When you turn an internal hard drive into an external drive, you can connect it to your PC using a standard USB connection.
1. Select a hard drive that is internal.
You can mix and match almost any hard drive and enclosure, but just in case, double-check the manufacturers’ websites to make sure the drive and enclosure are compatible.
2. Install the hard drive in the enclosure.
If you’re installing older drives, such as EIDE or IDE, you may see several wires to connect the hard drive to the enclosure, either by screws or fasteners (some slot into the connector). If you’re installing older drives, such as EIDE or IDE, you may see several wires to connect the hard drive to the enclosure, either by screws or fasteners (some slot into the connector). You should see a single SATA connection for SATA or mSATA drives, similar to the ones found inside the PC.
3. Connect the wires together.
Depending on the type of hard drive connector you have, you’ll need to make different connections. Most modern drives that use SATA or mSATA have a single 7-pin connector that serves as both an interface and a power source. A 40-pin connector and a 4-pin power connector are available for PATA drives (EIDE or IDE).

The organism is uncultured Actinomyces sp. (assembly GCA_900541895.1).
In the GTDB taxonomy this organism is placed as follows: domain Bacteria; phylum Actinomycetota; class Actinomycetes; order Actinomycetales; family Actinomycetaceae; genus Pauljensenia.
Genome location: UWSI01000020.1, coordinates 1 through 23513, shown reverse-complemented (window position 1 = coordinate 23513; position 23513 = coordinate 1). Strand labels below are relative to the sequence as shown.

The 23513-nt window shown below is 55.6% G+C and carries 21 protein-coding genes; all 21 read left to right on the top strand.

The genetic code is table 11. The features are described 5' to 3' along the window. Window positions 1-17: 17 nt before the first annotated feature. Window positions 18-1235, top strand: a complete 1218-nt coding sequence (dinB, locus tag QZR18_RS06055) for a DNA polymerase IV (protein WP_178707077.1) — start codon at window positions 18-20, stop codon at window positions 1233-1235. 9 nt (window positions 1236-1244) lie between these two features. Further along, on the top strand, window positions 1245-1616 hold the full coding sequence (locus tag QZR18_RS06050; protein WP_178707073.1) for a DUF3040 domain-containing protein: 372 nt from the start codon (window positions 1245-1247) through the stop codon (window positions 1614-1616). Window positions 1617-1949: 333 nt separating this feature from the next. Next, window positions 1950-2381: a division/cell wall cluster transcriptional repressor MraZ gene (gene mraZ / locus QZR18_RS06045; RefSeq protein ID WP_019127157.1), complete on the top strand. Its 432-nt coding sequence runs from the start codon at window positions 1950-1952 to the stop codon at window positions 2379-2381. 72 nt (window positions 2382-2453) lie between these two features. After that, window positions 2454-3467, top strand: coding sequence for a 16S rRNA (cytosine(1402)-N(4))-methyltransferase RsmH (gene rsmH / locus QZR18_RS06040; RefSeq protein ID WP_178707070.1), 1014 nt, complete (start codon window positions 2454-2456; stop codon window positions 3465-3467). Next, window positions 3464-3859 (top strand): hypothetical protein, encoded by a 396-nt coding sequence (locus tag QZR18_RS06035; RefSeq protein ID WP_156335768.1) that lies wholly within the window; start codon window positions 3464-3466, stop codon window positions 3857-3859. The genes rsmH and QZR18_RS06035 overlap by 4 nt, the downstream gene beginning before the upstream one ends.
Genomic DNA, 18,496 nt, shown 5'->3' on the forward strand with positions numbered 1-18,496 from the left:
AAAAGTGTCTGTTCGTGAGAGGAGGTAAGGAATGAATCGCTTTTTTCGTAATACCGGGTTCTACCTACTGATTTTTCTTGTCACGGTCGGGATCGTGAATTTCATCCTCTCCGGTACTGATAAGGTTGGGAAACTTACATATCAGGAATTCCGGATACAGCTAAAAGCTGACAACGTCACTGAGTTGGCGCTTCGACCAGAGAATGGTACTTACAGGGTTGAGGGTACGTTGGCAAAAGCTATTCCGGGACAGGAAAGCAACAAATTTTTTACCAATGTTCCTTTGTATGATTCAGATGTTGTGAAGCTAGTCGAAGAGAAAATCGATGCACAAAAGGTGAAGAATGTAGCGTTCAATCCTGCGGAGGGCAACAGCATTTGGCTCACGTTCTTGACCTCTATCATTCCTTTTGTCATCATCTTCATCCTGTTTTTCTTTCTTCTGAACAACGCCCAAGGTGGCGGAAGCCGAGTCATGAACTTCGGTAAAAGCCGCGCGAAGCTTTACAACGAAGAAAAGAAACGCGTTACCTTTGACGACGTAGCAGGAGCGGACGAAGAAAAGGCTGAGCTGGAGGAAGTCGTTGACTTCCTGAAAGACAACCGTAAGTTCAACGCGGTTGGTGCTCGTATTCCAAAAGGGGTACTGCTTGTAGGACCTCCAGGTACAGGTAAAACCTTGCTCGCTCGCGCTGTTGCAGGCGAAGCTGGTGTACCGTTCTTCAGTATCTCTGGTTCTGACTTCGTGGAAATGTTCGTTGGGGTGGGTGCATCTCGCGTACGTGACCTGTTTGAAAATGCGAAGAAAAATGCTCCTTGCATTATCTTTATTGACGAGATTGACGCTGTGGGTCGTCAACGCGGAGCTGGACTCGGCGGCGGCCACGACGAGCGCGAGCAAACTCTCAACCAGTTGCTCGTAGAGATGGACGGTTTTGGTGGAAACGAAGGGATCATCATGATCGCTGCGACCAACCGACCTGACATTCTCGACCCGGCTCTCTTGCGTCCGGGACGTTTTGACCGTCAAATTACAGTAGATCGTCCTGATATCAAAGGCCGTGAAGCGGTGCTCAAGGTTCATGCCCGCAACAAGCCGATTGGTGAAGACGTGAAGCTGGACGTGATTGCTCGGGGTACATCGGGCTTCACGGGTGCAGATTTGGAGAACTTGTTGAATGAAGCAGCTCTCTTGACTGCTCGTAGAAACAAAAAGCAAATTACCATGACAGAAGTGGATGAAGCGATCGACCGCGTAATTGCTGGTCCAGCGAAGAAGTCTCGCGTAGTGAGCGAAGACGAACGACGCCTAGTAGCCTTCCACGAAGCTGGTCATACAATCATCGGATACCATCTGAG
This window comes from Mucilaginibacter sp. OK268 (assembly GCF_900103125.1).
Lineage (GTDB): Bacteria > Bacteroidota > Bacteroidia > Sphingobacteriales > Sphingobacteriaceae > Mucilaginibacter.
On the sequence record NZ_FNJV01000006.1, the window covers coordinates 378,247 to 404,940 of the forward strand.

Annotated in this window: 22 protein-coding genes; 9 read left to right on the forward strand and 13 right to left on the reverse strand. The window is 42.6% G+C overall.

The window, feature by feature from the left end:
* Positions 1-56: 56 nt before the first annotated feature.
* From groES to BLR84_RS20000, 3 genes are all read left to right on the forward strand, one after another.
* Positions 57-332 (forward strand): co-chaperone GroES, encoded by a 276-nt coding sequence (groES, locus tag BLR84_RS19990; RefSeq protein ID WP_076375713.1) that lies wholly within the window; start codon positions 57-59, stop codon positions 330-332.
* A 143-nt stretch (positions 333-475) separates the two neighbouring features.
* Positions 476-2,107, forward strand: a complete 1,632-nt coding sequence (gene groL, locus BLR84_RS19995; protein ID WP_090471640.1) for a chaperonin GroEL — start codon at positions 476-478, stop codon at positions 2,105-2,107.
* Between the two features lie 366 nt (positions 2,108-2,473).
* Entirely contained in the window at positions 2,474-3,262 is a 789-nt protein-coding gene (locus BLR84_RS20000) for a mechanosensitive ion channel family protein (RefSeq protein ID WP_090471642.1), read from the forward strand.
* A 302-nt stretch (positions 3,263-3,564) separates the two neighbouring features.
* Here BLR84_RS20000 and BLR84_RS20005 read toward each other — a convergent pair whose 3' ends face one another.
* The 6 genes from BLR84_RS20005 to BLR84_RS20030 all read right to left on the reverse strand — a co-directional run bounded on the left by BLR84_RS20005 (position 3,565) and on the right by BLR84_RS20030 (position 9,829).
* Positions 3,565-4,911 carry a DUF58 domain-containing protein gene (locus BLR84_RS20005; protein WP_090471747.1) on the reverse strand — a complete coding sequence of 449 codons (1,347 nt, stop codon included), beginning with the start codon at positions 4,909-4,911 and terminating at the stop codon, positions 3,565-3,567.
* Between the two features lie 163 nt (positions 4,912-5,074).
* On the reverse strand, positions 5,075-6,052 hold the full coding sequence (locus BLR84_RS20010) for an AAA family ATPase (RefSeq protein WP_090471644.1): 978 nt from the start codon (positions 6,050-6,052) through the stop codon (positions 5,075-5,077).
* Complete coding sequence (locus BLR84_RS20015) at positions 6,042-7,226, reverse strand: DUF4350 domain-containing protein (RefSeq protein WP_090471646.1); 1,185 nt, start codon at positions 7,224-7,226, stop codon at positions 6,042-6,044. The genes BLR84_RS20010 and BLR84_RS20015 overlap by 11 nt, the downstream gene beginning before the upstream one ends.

4. Seal the hard drive enclosure.
Seal the enclosure tight with the internal hard drive inside once it’s connected. To seal the drive, most hard drive enclosures come with screws or simple fasteners. You now have a portable external storage device in the form of an internal hard drive. All that’s left to do now is connect the enclosure to the computer.
5. Connect the enclosure.
The enclosure comes with whatever cords are necessary to connect it to a PC. Usually, it’s a USB cable, which provides both connectivity and power to the drive.
6. Connect the enclosure to the PC.
Connect the USB cable to the PC and turn on the hard drive. Turn on the power switch if it has one.
7. Plug and play the hard drive.
When you plug it in and turn it on, Windows should recognize it as new hardware and allow you to “plug and play” with it. You can access the drive by browsing it, opening it, dragging files and folders into it, or setting it up to receive security backups and recovery files.